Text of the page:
Pilot program to help people break opioid addiction

FILE - This Feb. 19, 2013, file photo shows OxyContin pills arranged for a photo at a pharmacy...
FILE - This Feb. 19, 2013, file photo shows OxyContin pills arranged for a photo at a pharmacy in Montpelier, Vt. (AP Photo/Toby Talbot, file)(Toby Talbot | AP)
Published: Nov. 10, 2021 at 2:18 PM EST
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BANGOR, Maine (WABI) - A new pilot program is designed to make it easier for people who need help breaking an opioid addiction.

Wednesday, local health officials announced the launch of an effort they hope will turn lives around.

Low barrier treatment puts as few hurdles as possible in front of people seeking treatment and recovery.

Unlike other modes of treatment, officials say low-barrier means greater access with fewer requirements.

For instance, a person seeking treatment may have unreliable transportation or trouble keeping set appointments.

“We maintain a great deal of flexibility to allow for that, to try to keep people engaged in this life saving treatment. As their disease does stabilize. We then work to engage them in all the other aspects of care that we think are so vital to full recovery,” said Dr. Noah Nesin, Penobscot Community Health Care chief medical officer.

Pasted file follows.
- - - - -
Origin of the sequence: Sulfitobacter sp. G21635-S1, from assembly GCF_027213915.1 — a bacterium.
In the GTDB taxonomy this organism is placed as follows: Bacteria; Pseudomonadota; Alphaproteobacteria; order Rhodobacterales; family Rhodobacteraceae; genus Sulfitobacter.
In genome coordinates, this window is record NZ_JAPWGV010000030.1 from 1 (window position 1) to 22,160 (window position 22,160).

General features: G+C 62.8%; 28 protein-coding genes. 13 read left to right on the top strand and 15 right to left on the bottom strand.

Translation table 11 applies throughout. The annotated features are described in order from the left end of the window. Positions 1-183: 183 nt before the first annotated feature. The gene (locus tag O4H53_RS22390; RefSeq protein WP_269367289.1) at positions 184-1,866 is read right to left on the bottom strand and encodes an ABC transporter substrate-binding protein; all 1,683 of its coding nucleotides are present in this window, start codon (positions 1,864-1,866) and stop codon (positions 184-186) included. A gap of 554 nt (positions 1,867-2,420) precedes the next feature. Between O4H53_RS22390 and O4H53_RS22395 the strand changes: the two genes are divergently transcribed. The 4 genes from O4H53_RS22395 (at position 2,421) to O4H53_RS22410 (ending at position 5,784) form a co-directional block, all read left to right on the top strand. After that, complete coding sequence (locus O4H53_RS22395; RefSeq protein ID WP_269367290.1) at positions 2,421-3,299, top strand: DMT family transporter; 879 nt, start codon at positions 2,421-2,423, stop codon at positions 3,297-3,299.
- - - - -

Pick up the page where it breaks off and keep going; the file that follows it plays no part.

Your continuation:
Penobscot Community Health Care and the Maine Primary Care Association are leading the program.

They are training six community health centers to take part.

They represent nearly 65% of Maine community health center’s total patient population.

Training Lead:

Penobscot Community Health Care

Participating sites:

Bucksport Regional Health Center

Community Clinical Services Inc.

DFD Russell Medical Centers

Health Access Network

HealthReach Community Health Centers

Hometown Health Center

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